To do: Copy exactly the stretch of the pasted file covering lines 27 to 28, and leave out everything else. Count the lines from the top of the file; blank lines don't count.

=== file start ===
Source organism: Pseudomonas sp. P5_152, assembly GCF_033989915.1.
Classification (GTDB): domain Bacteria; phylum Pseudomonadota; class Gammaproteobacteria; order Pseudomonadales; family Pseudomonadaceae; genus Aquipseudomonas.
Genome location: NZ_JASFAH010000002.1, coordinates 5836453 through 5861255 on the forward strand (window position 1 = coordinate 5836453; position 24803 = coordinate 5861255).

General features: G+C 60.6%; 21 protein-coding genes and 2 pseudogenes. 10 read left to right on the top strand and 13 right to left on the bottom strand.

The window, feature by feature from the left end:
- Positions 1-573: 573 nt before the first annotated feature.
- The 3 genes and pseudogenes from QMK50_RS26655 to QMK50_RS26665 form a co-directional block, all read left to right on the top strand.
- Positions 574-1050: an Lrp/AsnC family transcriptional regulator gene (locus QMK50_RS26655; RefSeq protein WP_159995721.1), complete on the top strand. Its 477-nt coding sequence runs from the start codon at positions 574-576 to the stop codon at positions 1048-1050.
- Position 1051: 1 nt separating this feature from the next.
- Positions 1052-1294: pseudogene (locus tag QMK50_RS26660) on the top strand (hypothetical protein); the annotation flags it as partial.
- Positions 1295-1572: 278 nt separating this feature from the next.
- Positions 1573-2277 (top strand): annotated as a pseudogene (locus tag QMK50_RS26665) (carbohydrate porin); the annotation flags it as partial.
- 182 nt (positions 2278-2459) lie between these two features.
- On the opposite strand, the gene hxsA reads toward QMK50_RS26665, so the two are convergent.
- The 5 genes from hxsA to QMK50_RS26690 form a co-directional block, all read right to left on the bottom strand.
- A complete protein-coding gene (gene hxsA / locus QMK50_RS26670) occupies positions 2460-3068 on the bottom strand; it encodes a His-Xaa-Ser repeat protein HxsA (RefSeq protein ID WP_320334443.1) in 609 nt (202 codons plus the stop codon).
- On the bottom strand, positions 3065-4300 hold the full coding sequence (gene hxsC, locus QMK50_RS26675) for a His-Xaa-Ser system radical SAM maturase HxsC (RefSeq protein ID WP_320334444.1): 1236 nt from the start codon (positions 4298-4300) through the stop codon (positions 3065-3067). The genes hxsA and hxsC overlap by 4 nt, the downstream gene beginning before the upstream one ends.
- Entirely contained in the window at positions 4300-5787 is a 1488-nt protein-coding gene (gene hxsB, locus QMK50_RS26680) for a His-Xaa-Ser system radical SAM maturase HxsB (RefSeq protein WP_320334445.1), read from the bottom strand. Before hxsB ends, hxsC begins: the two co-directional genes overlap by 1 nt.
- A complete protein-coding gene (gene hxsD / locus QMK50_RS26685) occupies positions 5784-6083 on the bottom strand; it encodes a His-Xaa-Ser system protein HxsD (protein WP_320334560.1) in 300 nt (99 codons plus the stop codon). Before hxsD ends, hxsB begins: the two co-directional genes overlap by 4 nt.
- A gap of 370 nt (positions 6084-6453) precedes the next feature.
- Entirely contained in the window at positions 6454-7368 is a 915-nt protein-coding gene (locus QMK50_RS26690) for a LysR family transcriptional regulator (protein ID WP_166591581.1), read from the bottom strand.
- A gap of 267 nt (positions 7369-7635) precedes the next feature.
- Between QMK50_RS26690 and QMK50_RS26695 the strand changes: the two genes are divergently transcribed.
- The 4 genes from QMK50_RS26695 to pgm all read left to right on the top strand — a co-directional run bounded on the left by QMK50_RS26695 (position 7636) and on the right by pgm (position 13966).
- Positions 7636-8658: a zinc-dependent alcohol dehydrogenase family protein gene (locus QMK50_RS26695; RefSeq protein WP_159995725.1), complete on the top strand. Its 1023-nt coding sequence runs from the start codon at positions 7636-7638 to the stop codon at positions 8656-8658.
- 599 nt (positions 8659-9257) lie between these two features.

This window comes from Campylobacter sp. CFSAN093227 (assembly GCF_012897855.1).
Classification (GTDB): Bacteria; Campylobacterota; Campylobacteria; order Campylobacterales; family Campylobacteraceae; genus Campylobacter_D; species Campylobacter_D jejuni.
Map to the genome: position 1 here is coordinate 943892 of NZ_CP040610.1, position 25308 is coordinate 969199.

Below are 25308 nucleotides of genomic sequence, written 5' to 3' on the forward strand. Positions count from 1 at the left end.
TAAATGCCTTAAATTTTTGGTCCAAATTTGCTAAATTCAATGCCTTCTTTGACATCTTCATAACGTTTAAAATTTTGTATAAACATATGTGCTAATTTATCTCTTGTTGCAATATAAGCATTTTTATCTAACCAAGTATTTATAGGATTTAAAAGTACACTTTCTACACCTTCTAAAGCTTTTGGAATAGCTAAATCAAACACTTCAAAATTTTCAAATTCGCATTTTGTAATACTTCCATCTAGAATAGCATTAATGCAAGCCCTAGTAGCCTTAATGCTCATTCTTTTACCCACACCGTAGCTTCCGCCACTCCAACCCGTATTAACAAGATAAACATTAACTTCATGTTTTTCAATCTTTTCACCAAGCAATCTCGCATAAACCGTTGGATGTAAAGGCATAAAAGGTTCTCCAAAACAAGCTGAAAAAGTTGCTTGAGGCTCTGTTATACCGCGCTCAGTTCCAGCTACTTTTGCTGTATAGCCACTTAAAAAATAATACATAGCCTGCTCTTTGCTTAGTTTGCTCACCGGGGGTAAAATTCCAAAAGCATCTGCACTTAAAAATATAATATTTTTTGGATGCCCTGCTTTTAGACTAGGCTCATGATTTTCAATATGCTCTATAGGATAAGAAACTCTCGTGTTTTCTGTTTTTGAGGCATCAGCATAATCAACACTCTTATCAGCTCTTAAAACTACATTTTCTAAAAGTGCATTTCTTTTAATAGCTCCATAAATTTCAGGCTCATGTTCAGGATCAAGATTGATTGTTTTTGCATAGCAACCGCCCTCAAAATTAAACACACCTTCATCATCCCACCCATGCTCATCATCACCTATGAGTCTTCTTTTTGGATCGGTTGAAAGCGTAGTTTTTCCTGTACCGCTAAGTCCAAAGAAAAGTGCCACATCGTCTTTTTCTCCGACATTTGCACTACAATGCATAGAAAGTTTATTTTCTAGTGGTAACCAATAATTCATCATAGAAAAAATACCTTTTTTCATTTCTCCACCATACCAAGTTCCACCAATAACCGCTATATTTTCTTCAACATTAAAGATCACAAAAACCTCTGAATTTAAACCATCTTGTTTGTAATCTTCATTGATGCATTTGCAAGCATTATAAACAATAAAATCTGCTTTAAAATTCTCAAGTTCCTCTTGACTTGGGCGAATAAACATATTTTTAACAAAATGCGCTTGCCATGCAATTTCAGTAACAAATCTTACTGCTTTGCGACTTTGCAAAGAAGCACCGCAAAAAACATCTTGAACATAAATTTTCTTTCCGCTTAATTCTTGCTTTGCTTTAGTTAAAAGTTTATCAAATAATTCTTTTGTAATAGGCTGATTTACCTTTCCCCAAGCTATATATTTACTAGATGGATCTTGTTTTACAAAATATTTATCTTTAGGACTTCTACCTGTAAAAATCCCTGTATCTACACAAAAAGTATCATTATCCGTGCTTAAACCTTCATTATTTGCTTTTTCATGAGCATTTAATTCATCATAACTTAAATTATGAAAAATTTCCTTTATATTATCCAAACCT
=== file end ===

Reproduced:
This window comes from Campylobacter sp. CFSAN093227 (assembly GCF_012897855.1).
Classification (GTDB): Bacteria; Campylobacterota; Campylobacteria; order Campylobacterales; family Campylobacteraceae; genus Campylobacter_D; species Campylobacter_D jejuni.